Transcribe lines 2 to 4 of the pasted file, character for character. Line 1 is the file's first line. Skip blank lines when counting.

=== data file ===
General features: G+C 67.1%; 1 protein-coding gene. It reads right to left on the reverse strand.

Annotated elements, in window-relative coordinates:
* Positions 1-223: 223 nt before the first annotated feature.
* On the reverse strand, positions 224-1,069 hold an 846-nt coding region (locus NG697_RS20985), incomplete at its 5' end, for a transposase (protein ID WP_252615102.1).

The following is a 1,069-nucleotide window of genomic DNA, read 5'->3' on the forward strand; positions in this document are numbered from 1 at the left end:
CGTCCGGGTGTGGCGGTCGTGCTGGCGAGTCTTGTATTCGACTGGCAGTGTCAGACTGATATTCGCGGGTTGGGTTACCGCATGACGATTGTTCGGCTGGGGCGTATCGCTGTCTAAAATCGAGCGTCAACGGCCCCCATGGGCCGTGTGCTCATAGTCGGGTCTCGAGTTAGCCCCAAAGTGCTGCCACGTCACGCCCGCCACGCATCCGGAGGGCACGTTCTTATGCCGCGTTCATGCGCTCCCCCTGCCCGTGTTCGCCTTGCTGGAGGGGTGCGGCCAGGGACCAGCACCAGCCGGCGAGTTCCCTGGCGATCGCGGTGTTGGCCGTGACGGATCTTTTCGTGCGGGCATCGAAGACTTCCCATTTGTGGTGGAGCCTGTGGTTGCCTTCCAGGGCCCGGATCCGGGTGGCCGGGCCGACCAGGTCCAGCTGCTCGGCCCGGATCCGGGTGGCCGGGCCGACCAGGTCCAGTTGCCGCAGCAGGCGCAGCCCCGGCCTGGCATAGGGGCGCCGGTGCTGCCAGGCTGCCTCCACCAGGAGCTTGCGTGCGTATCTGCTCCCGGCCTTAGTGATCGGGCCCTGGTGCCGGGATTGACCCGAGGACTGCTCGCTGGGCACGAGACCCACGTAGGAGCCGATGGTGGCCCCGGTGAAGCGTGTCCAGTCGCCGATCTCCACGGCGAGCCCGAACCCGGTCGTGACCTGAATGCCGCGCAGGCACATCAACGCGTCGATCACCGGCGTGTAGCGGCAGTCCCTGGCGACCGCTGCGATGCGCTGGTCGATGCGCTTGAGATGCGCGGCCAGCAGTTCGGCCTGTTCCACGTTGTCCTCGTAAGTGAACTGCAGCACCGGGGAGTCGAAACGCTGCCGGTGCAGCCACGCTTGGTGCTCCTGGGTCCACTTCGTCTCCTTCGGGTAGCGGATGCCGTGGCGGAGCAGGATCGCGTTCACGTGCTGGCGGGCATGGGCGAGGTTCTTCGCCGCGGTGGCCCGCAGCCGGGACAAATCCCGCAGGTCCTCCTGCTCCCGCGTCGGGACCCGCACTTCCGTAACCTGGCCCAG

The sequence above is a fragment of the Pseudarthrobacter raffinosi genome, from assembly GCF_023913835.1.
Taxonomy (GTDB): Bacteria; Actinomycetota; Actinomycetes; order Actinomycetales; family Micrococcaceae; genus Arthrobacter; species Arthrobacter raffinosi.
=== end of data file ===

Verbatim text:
Annotated elements, in window-relative coordinates:
* Positions 1-223: 223 nt before the first annotated feature.
* On the reverse strand, positions 224-1,069 hold an 846-nt coding region (locus NG697_RS20985), incomplete at its 5' end, for a transposase (protein ID WP_252615102.1).